Aug 11, 2016 | By Tess

Haydale Graphene Industries plc, a UK based graphene and nanomaterials manufacturer, has just announced it will be launching a new line of graphene enhanced PLA filaments through its subsidiary, Haydale Composite Solutions (HCS). The new 3D printing materials will officially be launched at the additive manufacturing TCT Show in Birmingham on September 28th and 29th, 2016.

Graphene, an atomic scale honeycomb lattice made of carbon atoms, is being heralded as one of the most promising new 3D printing materials. The material, which offers a number of advantages over regular PLA, could help bring FDM 3D printing technology to a whole new level, and to move the technology beyond simply prototyping.

As mentioned, HCS’s graphene enhanced PLA filaments offer a number of benefits over traditional PLA materials, which were determined by a number of 3D printing companies and experts who tested samples of the filament. According to said companies, the graphene enhanced material demonstrated a benefits while printing, such as excellent first layer adhesions and z axis strength retention, as well as a significant increase in the processing speed of the print.

The quality of the actual prints is notable as well, as they were reportedly stronger and stiffer, showcased a better impact performance, a higher print quality and surface finish, as well as a significantly improved dimensional accuracy. The filament, which will be available in both 1.75mm and 2.85mm diameters is also compatible with a wide range of FDM 3D printers and is extremely versatile.

Gerry Boyce, Managing Director of HCS said of the new product: “We are very excited about the development of graphene enhanced thermoplastic materials for 3D printing. These new materials offer so many benefits including the ability to make parts stiffer, stronger and faster! Speed of print has historically been a barrier to wide scale take up of 3D printing. In the future, the thought of making structural components direct from CAD excites us enormously.”

In the development and marketing of the graphene enhanced 3D printing filament, HCS has collaborated with Filamentprint (UK), which specializes in the manufacturing of thermoplastic filaments, and Fullerex, HGI’s saled agent for its nanomaterials. According to a press release, HCS and Filamentprint (UK) are also currently working on developing a range of graphene enhanced thermoplastics including ABS, Nylon, and Polypropylene materials. There is no word on when these might become available.

For those eager to test out the new graphene enhanced PLA, however, the three companies will be presenting it at the TCT Show, where products made from the material will be showcased and you’ll be able to see the filament in action being printed. While no prices have been unveiled as of yet, they will reportedly be listed at the trade show.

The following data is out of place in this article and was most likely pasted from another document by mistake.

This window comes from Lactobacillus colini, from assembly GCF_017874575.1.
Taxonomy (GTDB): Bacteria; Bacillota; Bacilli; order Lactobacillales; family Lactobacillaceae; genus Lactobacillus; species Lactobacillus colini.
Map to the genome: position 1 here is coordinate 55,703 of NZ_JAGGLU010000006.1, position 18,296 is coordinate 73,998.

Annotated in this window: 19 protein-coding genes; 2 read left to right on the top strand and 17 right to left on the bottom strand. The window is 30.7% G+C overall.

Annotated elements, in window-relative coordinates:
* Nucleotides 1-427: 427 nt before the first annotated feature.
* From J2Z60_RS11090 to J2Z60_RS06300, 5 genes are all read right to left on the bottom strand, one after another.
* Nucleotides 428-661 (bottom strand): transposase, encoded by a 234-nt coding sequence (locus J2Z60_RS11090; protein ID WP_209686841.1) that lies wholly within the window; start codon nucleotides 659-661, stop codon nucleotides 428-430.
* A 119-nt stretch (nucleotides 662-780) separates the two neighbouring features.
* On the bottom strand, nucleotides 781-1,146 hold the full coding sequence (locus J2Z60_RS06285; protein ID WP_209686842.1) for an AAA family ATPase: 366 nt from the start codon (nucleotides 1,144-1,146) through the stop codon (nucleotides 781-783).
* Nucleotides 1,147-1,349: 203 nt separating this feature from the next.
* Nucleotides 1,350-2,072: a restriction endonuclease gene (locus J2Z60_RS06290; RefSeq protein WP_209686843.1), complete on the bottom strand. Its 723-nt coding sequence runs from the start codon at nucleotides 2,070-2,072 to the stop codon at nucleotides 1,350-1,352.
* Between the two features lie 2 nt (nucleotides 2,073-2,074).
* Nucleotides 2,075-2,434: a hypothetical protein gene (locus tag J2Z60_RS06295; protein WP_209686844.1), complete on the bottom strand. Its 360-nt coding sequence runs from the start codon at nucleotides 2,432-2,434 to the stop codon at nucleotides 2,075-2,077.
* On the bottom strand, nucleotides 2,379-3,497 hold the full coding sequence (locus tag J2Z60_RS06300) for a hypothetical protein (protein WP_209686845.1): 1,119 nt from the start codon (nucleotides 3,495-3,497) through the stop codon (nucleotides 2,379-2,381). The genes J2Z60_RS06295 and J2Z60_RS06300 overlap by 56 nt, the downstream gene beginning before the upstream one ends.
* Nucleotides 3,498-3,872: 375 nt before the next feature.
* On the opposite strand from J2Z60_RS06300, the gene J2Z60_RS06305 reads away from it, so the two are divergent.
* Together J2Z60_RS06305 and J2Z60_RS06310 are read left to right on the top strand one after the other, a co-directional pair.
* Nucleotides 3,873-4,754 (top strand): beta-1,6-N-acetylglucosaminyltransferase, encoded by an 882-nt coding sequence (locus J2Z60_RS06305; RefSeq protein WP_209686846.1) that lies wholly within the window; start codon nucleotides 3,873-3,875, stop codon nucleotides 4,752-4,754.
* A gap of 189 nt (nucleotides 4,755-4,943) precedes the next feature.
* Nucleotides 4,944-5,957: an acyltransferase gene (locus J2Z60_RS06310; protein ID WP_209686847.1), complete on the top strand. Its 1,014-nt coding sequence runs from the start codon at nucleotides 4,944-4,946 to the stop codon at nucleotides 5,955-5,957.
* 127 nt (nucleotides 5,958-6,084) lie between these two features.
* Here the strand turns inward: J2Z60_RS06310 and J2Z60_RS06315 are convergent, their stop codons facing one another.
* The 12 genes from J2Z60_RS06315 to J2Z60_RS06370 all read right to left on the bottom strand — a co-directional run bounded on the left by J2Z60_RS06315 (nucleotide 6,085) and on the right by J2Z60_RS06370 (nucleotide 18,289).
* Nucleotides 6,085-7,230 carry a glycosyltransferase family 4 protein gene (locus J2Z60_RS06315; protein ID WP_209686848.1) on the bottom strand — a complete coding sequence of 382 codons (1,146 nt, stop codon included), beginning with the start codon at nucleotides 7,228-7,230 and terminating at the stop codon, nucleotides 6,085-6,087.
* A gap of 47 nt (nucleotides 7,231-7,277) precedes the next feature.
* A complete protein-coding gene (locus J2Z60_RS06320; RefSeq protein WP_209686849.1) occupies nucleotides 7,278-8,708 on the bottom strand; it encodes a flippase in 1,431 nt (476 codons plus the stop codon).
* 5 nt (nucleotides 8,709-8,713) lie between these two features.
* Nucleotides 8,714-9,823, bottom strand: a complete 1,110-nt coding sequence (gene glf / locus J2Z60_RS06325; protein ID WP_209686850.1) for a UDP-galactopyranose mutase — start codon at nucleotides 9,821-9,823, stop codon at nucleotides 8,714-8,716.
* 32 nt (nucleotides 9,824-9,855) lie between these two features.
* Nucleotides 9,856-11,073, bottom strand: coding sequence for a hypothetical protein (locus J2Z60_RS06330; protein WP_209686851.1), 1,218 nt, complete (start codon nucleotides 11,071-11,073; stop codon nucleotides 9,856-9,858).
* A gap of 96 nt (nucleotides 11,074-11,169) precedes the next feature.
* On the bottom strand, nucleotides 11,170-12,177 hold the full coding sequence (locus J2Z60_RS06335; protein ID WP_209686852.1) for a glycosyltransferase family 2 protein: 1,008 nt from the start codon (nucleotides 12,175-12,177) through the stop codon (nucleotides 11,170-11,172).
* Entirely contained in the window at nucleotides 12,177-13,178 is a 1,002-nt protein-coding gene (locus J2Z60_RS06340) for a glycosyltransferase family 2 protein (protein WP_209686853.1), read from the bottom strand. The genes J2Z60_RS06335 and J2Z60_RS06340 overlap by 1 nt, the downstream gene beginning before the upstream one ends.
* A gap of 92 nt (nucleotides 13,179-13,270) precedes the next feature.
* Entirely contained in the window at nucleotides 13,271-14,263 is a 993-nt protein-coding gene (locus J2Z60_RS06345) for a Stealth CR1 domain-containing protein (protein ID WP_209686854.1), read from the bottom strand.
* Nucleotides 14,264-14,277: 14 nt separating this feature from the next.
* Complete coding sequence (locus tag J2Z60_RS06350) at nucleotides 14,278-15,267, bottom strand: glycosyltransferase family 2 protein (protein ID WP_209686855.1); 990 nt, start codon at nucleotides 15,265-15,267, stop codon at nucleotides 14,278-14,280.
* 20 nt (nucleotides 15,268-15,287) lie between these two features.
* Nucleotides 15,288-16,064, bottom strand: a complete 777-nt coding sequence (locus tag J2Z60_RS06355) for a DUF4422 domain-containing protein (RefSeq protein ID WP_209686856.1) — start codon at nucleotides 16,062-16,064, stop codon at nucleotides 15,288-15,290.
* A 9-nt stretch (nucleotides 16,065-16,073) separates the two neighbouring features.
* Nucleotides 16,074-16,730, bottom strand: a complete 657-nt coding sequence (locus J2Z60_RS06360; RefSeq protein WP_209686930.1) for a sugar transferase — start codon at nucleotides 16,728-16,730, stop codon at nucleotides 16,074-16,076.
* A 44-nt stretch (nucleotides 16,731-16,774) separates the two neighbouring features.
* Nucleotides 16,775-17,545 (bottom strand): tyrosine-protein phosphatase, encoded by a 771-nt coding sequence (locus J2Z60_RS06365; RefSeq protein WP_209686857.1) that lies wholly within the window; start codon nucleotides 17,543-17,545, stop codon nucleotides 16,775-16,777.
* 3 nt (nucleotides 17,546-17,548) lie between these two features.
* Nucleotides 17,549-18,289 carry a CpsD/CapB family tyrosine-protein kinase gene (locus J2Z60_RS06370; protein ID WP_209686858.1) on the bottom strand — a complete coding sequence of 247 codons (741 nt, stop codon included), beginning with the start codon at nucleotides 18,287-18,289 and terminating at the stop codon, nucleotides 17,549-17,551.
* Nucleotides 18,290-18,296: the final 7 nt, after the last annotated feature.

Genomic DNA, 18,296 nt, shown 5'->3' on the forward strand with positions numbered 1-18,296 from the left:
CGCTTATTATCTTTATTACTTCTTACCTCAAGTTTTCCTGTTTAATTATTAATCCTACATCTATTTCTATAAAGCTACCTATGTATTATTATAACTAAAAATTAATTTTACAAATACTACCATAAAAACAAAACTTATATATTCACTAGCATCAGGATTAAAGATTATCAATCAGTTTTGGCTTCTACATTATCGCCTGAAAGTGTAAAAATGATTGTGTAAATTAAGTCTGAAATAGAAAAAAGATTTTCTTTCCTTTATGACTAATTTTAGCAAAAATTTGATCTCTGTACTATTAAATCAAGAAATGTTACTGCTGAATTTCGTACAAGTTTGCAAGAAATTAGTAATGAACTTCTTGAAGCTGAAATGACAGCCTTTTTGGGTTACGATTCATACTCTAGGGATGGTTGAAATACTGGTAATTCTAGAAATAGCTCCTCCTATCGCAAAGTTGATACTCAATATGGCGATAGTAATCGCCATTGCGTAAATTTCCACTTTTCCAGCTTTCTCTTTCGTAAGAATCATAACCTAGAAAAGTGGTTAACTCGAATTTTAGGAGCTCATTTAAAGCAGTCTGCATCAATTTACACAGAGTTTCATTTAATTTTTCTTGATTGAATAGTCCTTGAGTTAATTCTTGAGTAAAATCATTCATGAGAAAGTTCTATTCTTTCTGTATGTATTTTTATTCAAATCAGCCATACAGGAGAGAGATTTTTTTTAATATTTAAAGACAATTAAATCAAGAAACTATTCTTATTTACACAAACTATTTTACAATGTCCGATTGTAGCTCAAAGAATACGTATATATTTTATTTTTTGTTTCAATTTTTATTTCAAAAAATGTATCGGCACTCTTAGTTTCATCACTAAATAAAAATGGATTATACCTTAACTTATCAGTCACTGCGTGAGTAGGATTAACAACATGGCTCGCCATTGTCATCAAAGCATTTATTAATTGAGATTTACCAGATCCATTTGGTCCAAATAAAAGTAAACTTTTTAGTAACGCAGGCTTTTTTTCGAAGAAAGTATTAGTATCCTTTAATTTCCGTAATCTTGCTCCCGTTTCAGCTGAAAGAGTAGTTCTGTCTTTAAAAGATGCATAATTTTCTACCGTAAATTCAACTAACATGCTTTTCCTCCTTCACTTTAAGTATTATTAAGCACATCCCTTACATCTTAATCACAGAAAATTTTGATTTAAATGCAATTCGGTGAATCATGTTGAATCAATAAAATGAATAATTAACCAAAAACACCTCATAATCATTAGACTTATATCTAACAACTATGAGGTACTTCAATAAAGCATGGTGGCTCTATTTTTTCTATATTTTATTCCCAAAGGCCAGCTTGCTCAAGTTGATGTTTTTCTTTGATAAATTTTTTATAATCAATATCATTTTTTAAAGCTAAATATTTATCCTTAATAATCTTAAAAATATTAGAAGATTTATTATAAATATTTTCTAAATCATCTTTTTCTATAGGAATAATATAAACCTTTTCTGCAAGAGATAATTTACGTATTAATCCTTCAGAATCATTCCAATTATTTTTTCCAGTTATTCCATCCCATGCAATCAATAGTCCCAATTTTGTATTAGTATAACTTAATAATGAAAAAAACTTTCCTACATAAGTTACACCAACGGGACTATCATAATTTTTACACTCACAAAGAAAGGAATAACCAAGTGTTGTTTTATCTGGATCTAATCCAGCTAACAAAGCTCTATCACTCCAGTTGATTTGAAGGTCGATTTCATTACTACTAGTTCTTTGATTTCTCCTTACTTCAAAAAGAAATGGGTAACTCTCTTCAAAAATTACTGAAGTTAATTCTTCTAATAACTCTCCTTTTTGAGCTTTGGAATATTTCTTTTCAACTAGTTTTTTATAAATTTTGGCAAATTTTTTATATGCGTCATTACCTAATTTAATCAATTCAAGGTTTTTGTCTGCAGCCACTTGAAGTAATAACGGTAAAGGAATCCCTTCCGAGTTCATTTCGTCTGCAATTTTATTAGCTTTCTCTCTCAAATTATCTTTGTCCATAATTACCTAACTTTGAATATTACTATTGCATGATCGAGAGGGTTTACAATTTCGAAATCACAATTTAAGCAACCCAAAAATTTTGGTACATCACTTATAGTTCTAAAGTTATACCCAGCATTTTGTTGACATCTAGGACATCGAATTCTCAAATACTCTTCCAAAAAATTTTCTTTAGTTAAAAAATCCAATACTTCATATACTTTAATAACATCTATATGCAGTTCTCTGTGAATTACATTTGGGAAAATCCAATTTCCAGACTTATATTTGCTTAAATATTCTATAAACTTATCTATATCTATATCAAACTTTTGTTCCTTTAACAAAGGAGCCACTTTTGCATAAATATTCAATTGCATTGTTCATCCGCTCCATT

“Significant improvements in conventional materials are needed to move FDM (Fused Deposition Modelling} 3D printers beyond making prototypes or display models and into a capable technology for rapidly manufacturing mechanically robust, functional parts,” said Joe Eldrige, Director of Fullerex Ltd. “Haydale’s ability to engineer graphene to properly exploit its desirable properties has been a vital prerequisite to bridge this gap. This filament is easy to use and has broad compatibility, so is an exciting option regardless of whether you are a hobbyist or an industrial manufacturer.”

 

 

Posted in 3D Printing Materials

 

 

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rhundt wrote at 9/20/2016 8:23:07 PM:

I've been following nano-composite research for a while now and it shows that the nano-filler interleaves itself in the polymer matrix and this can yield dramatically superior mechanical properties with a very small amount (5-15%) nano-filler (and not only graphene, but halloysite clay nanotubes as well, has shown promising results). After a certain concentration, though, the properties deteriorate, so I'm hoping that this material has been optimised accordingly and not saturated with graphene.

Paul Thorman wrote at 8/18/2016 7:24:44 PM:

Now the next step is to use Graphene made from Hemp. Then we can make Hemp/Graphene Solar Cells and Solar Panels. Thanks Paul Thorman Triangle Tiny House.

Joe Eldridge - Fullerex wrote at 8/15/2016 5:50:57 PM: